For any photography enthusiast, a nice view of a city’s skyline can be quite irresistible to photograph.
Shooting cityscapes can be a very simple task overall. With a good overlooking view, a reliable camera, and a sturdy tripod, one can just set up and keep shooting as the changes in the lighting conditions unfold.
One aspect of urban landscape photography that makes one stand out is composition. While the view of clusters of tall buildings interacting with the changing environment can be quite compelling on its own, a photo taken with a precisely planned out visual design makes all the difference. In this article, we will tackle some of the most effective composition techniques for shooting better cityscape images.
Some vantage points for cityscapes often showcase an unobstructed view of the entire skyline. This can be one of the easiest views to shoot when it comes to photographing the urban landscape, which is why finding and identifying locations just outside of the major clump of the city can be quite rewarding. The trick in shooting from such a vantage point simply requires deciding on where in the frame to put the cityscape and how much space you leave on the sides.
One way to do it is to leave about 10-20% of space on both sides. This means including some parts of the surrounding suburbs on the sides to give the cityscape a bit of isolation in the photograph. Making use of significant space on the sides gives the viewers the idea that the photo includes the entirety of the skyline and suggests that the pattern of tall columns has reached its end.
The opposite technique is to leave very little space on the sides. One can do this by leaving just enough space on the sides of the cityscape that is similar to the spaces in between all the other buildings in the middle. By doing this, the photographer basically leaves the ends of the photo open for interpretation. An unfinished pattern on the sides can often suggest that the pattern goes beyond the frame. The rule of thumb, of course, is to not cut off any structure on the edges of the photo, as it might become quite a dangling distraction no matter how small it is.
Any dynamic image requires a visual path. This is basically an element that signifies direction and suggests to the viewer’s eyes how to look around in the photograph. These visual elements can often be actual structures in the scene that lead towards a point of interest in the photo, or they can also be trails of movement captured through long exposure.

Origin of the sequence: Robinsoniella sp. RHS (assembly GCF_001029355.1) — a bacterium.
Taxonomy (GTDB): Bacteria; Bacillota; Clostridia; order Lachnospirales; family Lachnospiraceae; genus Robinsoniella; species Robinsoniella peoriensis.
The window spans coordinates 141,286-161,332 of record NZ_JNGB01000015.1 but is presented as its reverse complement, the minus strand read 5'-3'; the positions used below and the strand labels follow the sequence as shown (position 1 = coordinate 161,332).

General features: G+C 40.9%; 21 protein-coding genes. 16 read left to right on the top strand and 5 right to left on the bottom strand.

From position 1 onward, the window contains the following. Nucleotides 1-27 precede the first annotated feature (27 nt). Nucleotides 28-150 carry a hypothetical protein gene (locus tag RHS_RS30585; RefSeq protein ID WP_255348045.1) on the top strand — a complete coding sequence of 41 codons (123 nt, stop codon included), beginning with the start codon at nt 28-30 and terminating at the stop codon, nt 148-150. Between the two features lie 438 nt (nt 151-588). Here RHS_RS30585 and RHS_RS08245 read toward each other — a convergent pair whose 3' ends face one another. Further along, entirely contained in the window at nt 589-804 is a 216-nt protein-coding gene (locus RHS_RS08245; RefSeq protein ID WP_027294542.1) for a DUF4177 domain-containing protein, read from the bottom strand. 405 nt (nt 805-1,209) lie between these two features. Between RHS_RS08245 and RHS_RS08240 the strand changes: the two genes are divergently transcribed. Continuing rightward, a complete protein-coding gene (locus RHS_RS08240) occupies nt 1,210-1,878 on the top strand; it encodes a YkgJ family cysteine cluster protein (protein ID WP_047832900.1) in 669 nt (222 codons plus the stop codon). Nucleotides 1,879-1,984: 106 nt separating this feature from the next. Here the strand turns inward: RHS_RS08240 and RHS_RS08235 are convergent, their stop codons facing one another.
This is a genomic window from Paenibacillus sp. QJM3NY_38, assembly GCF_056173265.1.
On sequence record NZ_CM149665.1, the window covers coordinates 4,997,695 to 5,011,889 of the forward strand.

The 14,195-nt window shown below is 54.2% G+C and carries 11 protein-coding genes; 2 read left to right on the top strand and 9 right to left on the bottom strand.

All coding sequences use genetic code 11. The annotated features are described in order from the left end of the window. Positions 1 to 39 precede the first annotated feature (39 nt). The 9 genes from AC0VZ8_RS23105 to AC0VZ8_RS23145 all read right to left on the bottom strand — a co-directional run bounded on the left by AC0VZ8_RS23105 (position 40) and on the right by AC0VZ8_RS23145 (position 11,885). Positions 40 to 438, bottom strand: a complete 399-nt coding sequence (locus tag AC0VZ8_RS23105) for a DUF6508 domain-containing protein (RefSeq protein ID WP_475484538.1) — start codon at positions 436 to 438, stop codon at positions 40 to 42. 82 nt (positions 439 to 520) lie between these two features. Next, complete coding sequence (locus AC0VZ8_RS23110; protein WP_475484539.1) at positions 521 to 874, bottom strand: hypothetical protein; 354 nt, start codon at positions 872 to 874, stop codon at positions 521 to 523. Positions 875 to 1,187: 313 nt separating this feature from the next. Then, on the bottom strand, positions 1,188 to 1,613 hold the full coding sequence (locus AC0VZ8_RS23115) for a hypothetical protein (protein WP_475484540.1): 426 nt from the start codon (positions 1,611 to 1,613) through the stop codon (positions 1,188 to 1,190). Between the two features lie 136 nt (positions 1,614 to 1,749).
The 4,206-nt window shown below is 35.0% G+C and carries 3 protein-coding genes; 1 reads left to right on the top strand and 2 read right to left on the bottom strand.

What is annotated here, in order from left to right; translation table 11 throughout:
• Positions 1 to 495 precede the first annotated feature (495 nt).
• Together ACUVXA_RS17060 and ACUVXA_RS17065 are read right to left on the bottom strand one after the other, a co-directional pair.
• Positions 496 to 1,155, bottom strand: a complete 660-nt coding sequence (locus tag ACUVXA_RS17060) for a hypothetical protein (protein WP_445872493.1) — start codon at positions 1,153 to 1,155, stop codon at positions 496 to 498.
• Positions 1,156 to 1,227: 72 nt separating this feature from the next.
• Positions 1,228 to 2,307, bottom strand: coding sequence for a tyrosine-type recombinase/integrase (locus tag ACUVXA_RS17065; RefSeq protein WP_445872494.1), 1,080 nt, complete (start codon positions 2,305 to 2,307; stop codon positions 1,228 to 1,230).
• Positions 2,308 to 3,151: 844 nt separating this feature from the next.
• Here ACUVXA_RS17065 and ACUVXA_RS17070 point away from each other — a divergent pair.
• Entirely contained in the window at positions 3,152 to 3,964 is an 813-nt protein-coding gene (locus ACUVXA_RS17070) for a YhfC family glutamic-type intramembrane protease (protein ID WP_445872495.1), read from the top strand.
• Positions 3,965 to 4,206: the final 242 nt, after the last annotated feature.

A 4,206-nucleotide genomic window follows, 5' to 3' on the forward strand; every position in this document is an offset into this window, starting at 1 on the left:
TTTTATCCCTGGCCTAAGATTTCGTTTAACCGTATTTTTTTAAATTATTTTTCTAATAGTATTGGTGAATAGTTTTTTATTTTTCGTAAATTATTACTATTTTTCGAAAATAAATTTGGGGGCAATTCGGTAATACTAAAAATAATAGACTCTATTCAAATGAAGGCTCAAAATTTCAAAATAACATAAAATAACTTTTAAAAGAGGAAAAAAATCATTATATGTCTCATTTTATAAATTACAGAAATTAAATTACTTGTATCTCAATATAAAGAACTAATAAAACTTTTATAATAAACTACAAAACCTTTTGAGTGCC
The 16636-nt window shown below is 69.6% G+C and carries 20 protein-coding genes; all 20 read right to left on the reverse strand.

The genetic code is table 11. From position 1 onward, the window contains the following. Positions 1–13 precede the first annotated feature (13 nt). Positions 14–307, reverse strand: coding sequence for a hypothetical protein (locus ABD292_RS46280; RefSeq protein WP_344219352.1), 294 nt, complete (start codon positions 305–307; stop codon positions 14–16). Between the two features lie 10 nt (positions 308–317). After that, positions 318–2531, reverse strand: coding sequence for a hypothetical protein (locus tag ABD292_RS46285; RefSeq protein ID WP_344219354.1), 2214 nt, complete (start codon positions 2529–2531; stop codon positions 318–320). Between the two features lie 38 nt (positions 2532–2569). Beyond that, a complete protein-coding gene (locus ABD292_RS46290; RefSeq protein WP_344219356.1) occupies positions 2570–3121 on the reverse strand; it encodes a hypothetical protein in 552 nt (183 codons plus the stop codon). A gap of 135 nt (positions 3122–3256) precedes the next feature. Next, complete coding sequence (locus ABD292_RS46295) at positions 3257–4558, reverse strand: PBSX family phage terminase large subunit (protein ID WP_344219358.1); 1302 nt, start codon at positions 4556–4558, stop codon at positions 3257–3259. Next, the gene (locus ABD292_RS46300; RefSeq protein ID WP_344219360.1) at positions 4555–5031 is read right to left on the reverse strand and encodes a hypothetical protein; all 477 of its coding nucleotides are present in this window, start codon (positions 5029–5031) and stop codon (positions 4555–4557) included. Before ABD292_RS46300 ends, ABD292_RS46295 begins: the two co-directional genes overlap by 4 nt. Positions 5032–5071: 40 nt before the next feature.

One thing to always look out for are busy roads that somehow seem to be a gateway into a certain city. These roads automatically light up with a bit of traffic and can be a major element in your shot that gives direction to your composition. Leading the eyes of your viewers through the frame can be very effective in having them spend a little bit more time admiring your image and giving the image more impact overall.
Much like in shooting portraits, leaving some space above your main subject can be quite crucial to an effective composition. This space can either be an empty sky, or it can be filled by details that give your shot a bit more dynamism.
For skyline shots with clear and empty skies, two visual design choices can be made. One can either give just enough space to show the empty sky or let the sky entirely overpower the composition. Doing the former gives more focus on the cityscape but gives just the right amount of attention to the apparent background. Doing the latter, however, and giving more negative space above can give your shot a bit of minimalism. The contrast between the smooth, empty sky and the rough textured skyline can be a sight quite pleasing to the eyes.
On the other hand, scenes with busy skies can be more impactful. Of course, the best example would be a skyline with a fiery sunset right above it. Knowing where to cut the frame can be a crucial aspect. Much like how we frame the edges of the city, ending the frame right with obvious business can lead your viewers to think that there’s a wider and grander sunset scene beyond the four corners of the frame.
With any kind of photography, elements on the corners can have such a heavy visual weight. It’s always important to make sure that the edges of the frame aren’t cluttered with bright or detailed elements that seem to be peeking into the frame. One of the most superficial definitions of composition in photography is placing your subject in a significant area in the frame, and an implied consequence of this means to rid the scene of any element that may take away the attention of your viewer from that element you put in the spotlight.
Another effective way of using the corners to benefit your visual design is to make use of diagonal lines. Much like the visual paths mentioned above, these lines not only direct the eyes towards the center but also ask for very minimal attention. I’ve personally found this as an effective technique when shooting cityscapes from within the city itself. Bigger and more proximal buildings that don’t fit in your frame can be quite tricky, and I’ve found that using them as frames can give more focus to the smaller buildings in the center. It also helps when the patterns of these buildings turn into diagonals that point to the inner cityscape (refer to lead image).
Nothing beats that impact of a new or unusual perspective. Most people who view your photos likely have already seen your location through other photos or films. This is why even some perfectly shot photos of an iconic skyline can be ignored for looking too much like a postcard. When shooting cityscapes, always explore the scene for vantage points that might give you a more unique or even farfetched look at the city. If you have significant confidence in the gear that you have, don’t hesitate to capture perspectives over the edges, especially if you’re shooting from a glass-curtained building.